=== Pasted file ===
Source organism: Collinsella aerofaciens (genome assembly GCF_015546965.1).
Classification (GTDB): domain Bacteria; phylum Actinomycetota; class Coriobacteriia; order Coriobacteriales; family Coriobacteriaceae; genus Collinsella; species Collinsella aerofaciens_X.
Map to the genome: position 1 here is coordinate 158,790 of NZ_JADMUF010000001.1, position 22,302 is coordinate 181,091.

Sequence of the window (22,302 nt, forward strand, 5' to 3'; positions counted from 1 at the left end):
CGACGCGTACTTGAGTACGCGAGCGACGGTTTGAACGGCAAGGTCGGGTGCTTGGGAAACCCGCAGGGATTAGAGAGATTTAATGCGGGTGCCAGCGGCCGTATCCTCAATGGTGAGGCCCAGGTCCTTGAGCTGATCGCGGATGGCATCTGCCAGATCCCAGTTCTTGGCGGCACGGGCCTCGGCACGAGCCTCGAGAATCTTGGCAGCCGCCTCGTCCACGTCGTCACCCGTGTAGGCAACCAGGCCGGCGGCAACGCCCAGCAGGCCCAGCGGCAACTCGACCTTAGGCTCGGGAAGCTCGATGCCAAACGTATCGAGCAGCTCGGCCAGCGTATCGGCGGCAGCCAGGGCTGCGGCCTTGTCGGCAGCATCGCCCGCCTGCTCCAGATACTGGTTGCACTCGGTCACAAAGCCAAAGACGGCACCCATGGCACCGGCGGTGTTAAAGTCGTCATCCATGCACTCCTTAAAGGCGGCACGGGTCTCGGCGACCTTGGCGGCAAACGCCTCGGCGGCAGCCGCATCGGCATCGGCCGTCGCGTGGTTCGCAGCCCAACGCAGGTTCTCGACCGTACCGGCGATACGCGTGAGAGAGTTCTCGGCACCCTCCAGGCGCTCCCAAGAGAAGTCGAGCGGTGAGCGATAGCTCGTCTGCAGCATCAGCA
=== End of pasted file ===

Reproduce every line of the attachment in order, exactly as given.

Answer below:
Source organism: Collinsella aerofaciens (genome assembly GCF_015546965.1).
Classification (GTDB): domain Bacteria; phylum Actinomycetota; class Coriobacteriia; order Coriobacteriales; family Coriobacteriaceae; genus Collinsella; species Collinsella aerofaciens_X.
Map to the genome: position 1 here is coordinate 158,790 of NZ_JADMUF010000001.1, position 22,302 is coordinate 181,091.

Sequence of the window (22,302 nt, forward strand, 5' to 3'; positions counted from 1 at the left end):
CGACGCGTACTTGAGTACGCGAGCGACGGTTTGAACGGCAAGGTCGGGTGCTTGGGAAACCCGCAGGGATTAGAGAGATTTAATGCGGGTGCCAGCGGCCGTATCCTCAATGGTGAGGCCCAGGTCCTTGAGCTGATCGCGGATGGCATCTGCCAGATCCCAGTTCTTGGCGGCACGGGCCTCGGCACGAGCCTCGAGAATCTTGGCAGCCGCCTCGTCCACGTCGTCACCCGTGTAGGCAACCAGGCCGGCGGCAACGCCCAGCAGGCCCAGCGGCAACTCGACCTTAGGCTCGGGAAGCTCGATGCCAAACGTATCGAGCAGCTCGGCCAGCGTATCGGCGGCAGCCAGGGCTGCGGCCTTGTCGGCAGCATCGCCCGCCTGCTCCAGATACTGGTTGCACTCGGTCACAAAGCCAAAGACGGCACCCATGGCACCGGCGGTGTTAAAGTCGTCATCCATGCACTCCTTAAAGGCGGCACGGGTCTCGGCGACCTTGGCGGCAAACGCCTCGGCGGCAGCCGCATCGGCATCGGCCGTCGCGTGGTTCGCAGCCCAACGCAGGTTCTCGACCGTACCGGCGATACGCGTGAGAGAGTTCTCGGCACCCTCCAGGCGCTCCCAAGAGAAGTCGAGCGGTGAGCGATAGCTCGTCTGCAGCATCAGCA